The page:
According to 2016 Census of Agriculture, there are 193,492 farms operating in Canada. While the total number of farm operators is declining, the average age of a Canadian farmer is increasing, with the largest share of farmers ranging in age from 55 to 59. Given that younger family members of family farm businesses, are typically not interested in continuing to run the family business, progressively more family farms are being sold instead of being transferred to the next generation.
If you are thinking of selling your family farm, it is important to understand that each individual is entitled to $1 million of life time capital gain exemption (“LCGE”) on the sale of a qualified farm property. At the combined top tax rate applicable to capital gains of 26.76% in Ontario, this could translate into an approximate tax saving of up to $475,000 for a couple when selling a farm of $2 million or more in value.
Qualified farm properties that would quality for the LCGE need to fall under one or more of the following:
- Buildings on farm land
- The production quotas for dairy and/or eggs
It is important to note that, the LCGE tax exemption remains available even if the property was owned through a family farm partnership or a through family farm corporation, as long as one of the sellers was actively involved in the operations of the farm. Any agriculture machinery and equipment do not qualify for the exemption, however usually there are no capital gains triggered on sale of these types of depreciable assets.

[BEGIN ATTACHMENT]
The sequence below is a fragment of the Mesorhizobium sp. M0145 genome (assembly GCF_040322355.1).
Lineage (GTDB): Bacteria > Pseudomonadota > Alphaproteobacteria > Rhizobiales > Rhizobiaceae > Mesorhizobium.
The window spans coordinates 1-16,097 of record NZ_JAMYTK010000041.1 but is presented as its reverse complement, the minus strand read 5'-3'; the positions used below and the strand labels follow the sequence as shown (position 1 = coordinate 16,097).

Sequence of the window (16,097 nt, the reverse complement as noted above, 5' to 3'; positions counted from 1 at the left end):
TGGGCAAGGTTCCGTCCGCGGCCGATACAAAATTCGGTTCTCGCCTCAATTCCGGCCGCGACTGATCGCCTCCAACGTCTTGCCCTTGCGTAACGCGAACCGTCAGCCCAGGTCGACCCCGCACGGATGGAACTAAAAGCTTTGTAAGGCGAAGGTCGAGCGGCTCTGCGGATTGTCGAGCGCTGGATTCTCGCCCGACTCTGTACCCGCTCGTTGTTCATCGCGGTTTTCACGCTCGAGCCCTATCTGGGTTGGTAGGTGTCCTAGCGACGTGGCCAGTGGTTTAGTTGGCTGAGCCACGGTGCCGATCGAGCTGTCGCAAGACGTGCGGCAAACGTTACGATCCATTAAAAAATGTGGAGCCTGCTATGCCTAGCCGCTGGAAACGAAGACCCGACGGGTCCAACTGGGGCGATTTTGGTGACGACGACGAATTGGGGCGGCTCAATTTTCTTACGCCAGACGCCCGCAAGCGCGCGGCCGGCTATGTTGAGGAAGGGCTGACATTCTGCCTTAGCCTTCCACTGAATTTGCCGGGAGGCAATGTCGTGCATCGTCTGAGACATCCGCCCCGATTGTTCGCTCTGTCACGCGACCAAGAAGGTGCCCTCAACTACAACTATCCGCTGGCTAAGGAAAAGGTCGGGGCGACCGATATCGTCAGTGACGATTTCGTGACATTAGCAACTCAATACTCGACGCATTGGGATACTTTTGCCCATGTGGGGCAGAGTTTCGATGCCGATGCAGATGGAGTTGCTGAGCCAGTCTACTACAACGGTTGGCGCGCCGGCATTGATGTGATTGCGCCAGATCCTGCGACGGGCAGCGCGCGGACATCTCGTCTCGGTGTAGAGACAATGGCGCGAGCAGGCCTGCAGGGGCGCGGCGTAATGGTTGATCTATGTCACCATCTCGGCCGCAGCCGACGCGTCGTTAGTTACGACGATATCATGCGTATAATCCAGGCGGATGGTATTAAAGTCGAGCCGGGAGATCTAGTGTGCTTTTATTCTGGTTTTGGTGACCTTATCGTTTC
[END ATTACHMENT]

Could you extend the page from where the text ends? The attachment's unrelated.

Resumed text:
Depending upon when the farm was acquired, there are two separate set of rules to qualify for this exemption. For any farm property purchased before June 17, 1987, the property will be eligible for LCGE if it was used in the farming operations:
- at the time of sale; or
- for any five years period since the property was acquired
For any farms acquired after June 17, 1987 the exemption rules are more restrictive. The property now must meet the usage and ownership tests as follows:
- Immediately prior to the sale, the eligible property needs to be owned by the tax payer for at least 24 months; and
- For at least two years during the period property was owned, the gross revenue from the property must have exceeded the total of all other income in those two years. As well, at that time, the property was used principally in a farming business where the seller or an immediate family member was actively engaged on a continued basis.
If a farm property cannot be considered as qualified farm property under the rules outlined above, the capital gain on the sale of the farm will be subject to tax as regular capital gain.
If you are thinking of selling the farm but are concerned that your farm may not qualify for capital gain exemption, please consult with your Zeifmans tax advisor well in advance of any potential sale. Rules governing the farm property are complicated, however there may be certain tax planning opportunities available to you that will assist in ensuring that you can take advantage of the life time capital gain exemption.
For more information, contact us today at 416.256.4000 or email@example.com.